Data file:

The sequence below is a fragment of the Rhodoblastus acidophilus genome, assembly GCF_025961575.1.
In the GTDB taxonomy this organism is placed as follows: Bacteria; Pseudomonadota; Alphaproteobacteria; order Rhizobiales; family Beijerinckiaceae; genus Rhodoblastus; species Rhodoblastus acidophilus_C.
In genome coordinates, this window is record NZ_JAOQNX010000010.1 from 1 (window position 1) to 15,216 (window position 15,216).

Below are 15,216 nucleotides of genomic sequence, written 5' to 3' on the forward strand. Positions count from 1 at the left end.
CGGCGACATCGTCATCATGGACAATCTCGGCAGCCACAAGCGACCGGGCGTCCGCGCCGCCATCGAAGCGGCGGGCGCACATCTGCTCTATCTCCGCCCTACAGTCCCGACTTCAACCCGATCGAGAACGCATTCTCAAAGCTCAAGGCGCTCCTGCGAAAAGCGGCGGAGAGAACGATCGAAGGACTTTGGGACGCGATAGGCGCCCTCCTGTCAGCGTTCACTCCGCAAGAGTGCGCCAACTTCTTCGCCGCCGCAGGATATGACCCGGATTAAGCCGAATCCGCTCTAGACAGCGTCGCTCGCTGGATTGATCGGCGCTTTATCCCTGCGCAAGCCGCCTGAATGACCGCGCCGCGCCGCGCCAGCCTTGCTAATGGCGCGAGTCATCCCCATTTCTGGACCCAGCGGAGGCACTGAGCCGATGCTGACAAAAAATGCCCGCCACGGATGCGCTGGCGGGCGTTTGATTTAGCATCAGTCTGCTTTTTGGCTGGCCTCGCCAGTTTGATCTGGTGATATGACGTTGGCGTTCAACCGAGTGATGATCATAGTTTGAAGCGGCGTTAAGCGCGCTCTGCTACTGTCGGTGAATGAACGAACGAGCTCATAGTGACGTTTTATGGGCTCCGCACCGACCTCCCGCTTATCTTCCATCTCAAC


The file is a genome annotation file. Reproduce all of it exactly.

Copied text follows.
The sequence below is a fragment of the Rhodoblastus acidophilus genome, assembly GCF_025961575.1.
In the GTDB taxonomy this organism is placed as follows: Bacteria; Pseudomonadota; Alphaproteobacteria; order Rhizobiales; family Beijerinckiaceae; genus Rhodoblastus; species Rhodoblastus acidophilus_C.
In genome coordinates, this window is record NZ_JAOQNX010000010.1 from 1 (window position 1) to 15,216 (window position 15,216).

Below are 15,216 nucleotides of genomic sequence, written 5' to 3' on the forward strand. Positions count from 1 at the left end.
CGGCGACATCGTCATCATGGACAATCTCGGCAGCCACAAGCGACCGGGCGTCCGCGCCGCCATCGAAGCGGCGGGCGCACATCTGCTCTATCTCCGCCCTACAGTCCCGACTTCAACCCGATCGAGAACGCATTCTCAAAGCTCAAGGCGCTCCTGCGAAAAGCGGCGGAGAGAACGATCGAAGGACTTTGGGACGCGATAGGCGCCCTCCTGTCAGCGTTCACTCCGCAAGAGTGCGCCAACTTCTTCGCCGCCGCAGGATATGACCCGGATTAAGCCGAATCCGCTCTAGACAGCGTCGCTCGCTGGATTGATCGGCGCTTTATCCCTGCGCAAGCCGCCTGAATGACCGCGCCGCGCCGCGCCAGCCTTGCTAATGGCGCGAGTCATCCCCATTTCTGGACCCAGCGGAGGCACTGAGCCGATGCTGACAAAAAATGCCCGCCACGGATGCGCTGGCGGGCGTTTGATTTAGCATCAGTCTGCTTTTTGGCTGGCCTCGCCAGTTTGATCTGGTGATATGACGTTGGCGTTCAACCGAGTGATGATCATAGTTTGAAGCGGCGTTAAGCGCGCTCTGCTACTGTCGGTGAATGAACGAACGAGCTCATAGTGACGTTTTATGGGCTCCGCACCGACCTCCCGCTTATCTTCCATCTCAAC